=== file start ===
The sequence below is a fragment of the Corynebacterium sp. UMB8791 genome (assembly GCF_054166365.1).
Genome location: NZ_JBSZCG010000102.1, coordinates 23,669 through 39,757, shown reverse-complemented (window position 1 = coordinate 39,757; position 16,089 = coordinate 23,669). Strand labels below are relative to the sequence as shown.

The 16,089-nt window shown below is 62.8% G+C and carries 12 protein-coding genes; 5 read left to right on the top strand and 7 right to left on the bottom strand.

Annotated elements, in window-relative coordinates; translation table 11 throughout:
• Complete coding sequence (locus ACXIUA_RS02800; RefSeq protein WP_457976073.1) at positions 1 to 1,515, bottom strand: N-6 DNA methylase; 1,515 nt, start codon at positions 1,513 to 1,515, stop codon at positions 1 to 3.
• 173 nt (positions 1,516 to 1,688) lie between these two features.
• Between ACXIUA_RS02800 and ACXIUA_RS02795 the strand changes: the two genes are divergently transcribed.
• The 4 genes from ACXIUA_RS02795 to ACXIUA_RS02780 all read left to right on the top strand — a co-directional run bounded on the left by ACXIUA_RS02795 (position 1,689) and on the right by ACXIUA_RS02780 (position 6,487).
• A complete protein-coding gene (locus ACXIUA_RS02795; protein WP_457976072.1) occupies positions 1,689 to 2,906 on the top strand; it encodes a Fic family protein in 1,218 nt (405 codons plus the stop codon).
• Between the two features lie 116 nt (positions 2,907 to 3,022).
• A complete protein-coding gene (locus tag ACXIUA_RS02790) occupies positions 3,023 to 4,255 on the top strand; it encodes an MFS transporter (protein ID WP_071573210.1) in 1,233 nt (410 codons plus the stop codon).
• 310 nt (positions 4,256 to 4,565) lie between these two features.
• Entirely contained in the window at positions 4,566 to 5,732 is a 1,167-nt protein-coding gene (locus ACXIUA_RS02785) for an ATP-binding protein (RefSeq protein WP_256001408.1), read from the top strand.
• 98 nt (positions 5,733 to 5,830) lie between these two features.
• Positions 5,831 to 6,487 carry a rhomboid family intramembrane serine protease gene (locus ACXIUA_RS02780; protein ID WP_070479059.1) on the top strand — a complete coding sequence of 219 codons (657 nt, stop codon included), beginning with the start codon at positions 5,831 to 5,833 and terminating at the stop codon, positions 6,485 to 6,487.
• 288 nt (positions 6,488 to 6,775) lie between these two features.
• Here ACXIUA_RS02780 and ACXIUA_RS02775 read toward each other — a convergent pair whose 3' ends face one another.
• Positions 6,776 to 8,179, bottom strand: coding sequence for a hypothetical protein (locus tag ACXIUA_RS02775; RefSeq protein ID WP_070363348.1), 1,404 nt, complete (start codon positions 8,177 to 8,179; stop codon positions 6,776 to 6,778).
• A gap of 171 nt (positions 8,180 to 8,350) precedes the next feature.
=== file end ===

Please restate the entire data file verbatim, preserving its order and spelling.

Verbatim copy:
The sequence below is a fragment of the Corynebacterium sp. UMB8791 genome (assembly GCF_054166365.1).
Genome location: NZ_JBSZCG010000102.1, coordinates 23,669 through 39,757, shown reverse-complemented (window position 1 = coordinate 39,757; position 16,089 = coordinate 23,669). Strand labels below are relative to the sequence as shown.

The 16,089-nt window shown below is 62.8% G+C and carries 12 protein-coding genes; 5 read left to right on the top strand and 7 right to left on the bottom strand.

Annotated elements, in window-relative coordinates; translation table 11 throughout:
• Complete coding sequence (locus ACXIUA_RS02800; RefSeq protein WP_457976073.1) at positions 1 to 1,515, bottom strand: N-6 DNA methylase; 1,515 nt, start codon at positions 1,513 to 1,515, stop codon at positions 1 to 3.
• 173 nt (positions 1,516 to 1,688) lie between these two features.
• Between ACXIUA_RS02800 and ACXIUA_RS02795 the strand changes: the two genes are divergently transcribed.
• The 4 genes from ACXIUA_RS02795 to ACXIUA_RS02780 all read left to right on the top strand — a co-directional run bounded on the left by ACXIUA_RS02795 (position 1,689) and on the right by ACXIUA_RS02780 (position 6,487).
• A complete protein-coding gene (locus ACXIUA_RS02795; protein WP_457976072.1) occupies positions 1,689 to 2,906 on the top strand; it encodes a Fic family protein in 1,218 nt (405 codons plus the stop codon).
• Between the two features lie 116 nt (positions 2,907 to 3,022).
• A complete protein-coding gene (locus tag ACXIUA_RS02790) occupies positions 3,023 to 4,255 on the top strand; it encodes an MFS transporter (protein ID WP_071573210.1) in 1,233 nt (410 codons plus the stop codon).
• 310 nt (positions 4,256 to 4,565) lie between these two features.
• Entirely contained in the window at positions 4,566 to 5,732 is a 1,167-nt protein-coding gene (locus ACXIUA_RS02785) for an ATP-binding protein (RefSeq protein WP_256001408.1), read from the top strand.
• 98 nt (positions 5,733 to 5,830) lie between these two features.
• Positions 5,831 to 6,487 carry a rhomboid family intramembrane serine protease gene (locus ACXIUA_RS02780; protein ID WP_070479059.1) on the top strand — a complete coding sequence of 219 codons (657 nt, stop codon included), beginning with the start codon at positions 5,831 to 5,833 and terminating at the stop codon, positions 6,485 to 6,487.
• 288 nt (positions 6,488 to 6,775) lie between these two features.
• Here ACXIUA_RS02780 and ACXIUA_RS02775 read toward each other — a convergent pair whose 3' ends face one another.
• Positions 6,776 to 8,179, bottom strand: coding sequence for a hypothetical protein (locus tag ACXIUA_RS02775; RefSeq protein ID WP_070363348.1), 1,404 nt, complete (start codon positions 8,177 to 8,179; stop codon positions 6,776 to 6,778).
• A gap of 171 nt (positions 8,180 to 8,350) precedes the next feature.